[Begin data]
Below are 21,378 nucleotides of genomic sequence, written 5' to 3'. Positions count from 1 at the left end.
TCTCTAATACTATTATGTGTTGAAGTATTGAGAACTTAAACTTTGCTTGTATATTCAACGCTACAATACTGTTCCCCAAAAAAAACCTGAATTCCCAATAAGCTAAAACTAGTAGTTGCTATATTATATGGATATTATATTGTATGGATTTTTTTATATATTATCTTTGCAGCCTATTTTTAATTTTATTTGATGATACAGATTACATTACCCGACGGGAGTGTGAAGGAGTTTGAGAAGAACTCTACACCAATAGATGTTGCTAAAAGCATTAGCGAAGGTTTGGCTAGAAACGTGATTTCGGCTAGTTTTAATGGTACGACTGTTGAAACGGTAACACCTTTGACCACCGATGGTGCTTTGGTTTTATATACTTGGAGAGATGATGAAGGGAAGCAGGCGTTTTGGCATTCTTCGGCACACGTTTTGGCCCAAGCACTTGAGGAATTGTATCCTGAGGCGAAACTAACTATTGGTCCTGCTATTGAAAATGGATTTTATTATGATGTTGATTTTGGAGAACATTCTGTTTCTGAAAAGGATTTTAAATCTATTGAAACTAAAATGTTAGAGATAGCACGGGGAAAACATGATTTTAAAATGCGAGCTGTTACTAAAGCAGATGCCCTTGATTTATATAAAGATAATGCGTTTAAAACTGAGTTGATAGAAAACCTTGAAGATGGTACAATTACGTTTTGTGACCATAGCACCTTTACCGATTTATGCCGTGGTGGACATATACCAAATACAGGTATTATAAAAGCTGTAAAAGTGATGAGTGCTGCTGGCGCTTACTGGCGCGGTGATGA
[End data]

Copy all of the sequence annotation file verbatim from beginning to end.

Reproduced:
Below are 21,378 nucleotides of genomic sequence, written 5' to 3'. Positions count from 1 at the left end.
TCTCTAATACTATTATGTGTTGAAGTATTGAGAACTTAAACTTTGCTTGTATATTCAACGCTACAATACTGTTCCCCAAAAAAAACCTGAATTCCCAATAAGCTAAAACTAGTAGTTGCTATATTATATGGATATTATATTGTATGGATTTTTTTATATATTATCTTTGCAGCCTATTTTTAATTTTATTTGATGATACAGATTACATTACCCGACGGGAGTGTGAAGGAGTTTGAGAAGAACTCTACACCAATAGATGTTGCTAAAAGCATTAGCGAAGGTTTGGCTAGAAACGTGATTTCGGCTAGTTTTAATGGTACGACTGTTGAAACGGTAACACCTTTGACCACCGATGGTGCTTTGGTTTTATATACTTGGAGAGATGATGAAGGGAAGCAGGCGTTTTGGCATTCTTCGGCACACGTTTTGGCCCAAGCACTTGAGGAATTGTATCCTGAGGCGAAACTAACTATTGGTCCTGCTATTGAAAATGGATTTTATTATGATGTTGATTTTGGAGAACATTCTGTTTCTGAAAAGGATTTTAAATCTATTGAAACTAAAATGTTAGAGATAGCACGGGGAAAACATGATTTTAAAATGCGAGCTGTTACTAAAGCAGATGCCCTTGATTTATATAAAGATAATGCGTTTAAAACTGAGTTGATAGAAAACCTTGAAGATGGTACAATTACGTTTTGTGACCATAGCACCTTTACCGATTTATGCCGTGGTGGACATATACCAAATACAGGTATTATAAAAGCTGTAAAAGTGATGAGTGCTGCTGGCGCTTACTGGCGCGGTGATGA